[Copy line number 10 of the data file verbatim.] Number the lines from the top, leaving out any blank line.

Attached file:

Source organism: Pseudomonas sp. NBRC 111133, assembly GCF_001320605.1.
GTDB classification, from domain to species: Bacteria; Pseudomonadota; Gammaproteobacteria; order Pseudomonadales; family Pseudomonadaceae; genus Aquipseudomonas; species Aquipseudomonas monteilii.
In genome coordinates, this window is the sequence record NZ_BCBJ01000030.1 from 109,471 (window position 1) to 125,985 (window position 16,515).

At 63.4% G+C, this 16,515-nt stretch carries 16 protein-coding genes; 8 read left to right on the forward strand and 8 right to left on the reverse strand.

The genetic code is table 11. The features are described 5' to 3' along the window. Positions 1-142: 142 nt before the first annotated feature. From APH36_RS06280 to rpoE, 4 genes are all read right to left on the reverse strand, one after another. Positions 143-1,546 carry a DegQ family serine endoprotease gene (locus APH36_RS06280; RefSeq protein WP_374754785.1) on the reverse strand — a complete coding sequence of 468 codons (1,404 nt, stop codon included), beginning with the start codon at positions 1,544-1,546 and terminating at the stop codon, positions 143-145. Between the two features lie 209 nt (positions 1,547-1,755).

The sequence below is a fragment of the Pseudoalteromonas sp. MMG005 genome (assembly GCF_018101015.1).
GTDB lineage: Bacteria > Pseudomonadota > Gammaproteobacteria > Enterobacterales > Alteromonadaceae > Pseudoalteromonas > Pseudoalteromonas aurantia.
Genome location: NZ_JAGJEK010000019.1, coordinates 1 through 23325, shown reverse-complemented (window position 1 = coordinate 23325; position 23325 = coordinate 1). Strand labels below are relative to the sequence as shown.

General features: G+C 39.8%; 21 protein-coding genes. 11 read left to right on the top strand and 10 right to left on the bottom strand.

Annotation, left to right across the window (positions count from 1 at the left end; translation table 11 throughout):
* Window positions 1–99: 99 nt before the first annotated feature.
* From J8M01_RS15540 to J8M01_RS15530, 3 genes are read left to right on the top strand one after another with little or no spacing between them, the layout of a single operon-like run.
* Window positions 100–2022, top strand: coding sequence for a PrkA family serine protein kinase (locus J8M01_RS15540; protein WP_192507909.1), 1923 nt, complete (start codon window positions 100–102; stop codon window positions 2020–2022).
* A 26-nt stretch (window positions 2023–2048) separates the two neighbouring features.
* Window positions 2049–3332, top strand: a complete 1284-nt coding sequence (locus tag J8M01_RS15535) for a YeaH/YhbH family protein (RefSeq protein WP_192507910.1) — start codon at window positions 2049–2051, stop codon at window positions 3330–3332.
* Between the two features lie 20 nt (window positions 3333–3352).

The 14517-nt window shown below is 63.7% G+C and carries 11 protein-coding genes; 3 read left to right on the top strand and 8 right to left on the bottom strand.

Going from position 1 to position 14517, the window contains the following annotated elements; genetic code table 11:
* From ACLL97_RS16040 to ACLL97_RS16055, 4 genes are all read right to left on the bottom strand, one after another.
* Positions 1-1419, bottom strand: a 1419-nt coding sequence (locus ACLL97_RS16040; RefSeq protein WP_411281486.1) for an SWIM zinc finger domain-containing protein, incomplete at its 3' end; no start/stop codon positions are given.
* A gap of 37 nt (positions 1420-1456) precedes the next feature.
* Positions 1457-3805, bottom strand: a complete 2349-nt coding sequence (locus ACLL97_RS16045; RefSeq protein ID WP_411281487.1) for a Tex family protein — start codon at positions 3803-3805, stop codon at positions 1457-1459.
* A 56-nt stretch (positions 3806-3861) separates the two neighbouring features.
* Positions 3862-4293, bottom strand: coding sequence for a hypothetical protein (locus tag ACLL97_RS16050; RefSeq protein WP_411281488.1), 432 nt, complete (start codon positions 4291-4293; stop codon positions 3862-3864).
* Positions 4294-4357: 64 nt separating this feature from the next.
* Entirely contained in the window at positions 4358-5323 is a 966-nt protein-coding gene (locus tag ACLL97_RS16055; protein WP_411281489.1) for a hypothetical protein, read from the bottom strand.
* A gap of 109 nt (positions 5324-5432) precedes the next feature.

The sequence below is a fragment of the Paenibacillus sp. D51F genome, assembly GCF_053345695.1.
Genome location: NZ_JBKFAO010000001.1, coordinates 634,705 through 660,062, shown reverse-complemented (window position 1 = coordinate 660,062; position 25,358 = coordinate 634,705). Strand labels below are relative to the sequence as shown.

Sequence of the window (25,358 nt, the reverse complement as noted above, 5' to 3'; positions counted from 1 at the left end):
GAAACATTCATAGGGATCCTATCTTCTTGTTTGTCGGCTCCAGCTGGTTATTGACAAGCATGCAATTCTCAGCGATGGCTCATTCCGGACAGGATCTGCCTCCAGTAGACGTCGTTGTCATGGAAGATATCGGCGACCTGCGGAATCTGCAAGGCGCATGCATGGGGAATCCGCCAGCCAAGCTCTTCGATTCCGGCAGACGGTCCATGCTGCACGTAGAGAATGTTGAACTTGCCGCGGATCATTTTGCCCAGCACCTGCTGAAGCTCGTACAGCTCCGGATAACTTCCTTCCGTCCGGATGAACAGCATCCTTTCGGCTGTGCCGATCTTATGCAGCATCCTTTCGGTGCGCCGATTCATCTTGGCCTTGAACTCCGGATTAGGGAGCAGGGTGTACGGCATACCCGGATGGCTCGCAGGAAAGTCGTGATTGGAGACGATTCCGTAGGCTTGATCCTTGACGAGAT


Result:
Annotation, left to right across the window (positions count from 1 at the left end; translation table 11 throughout):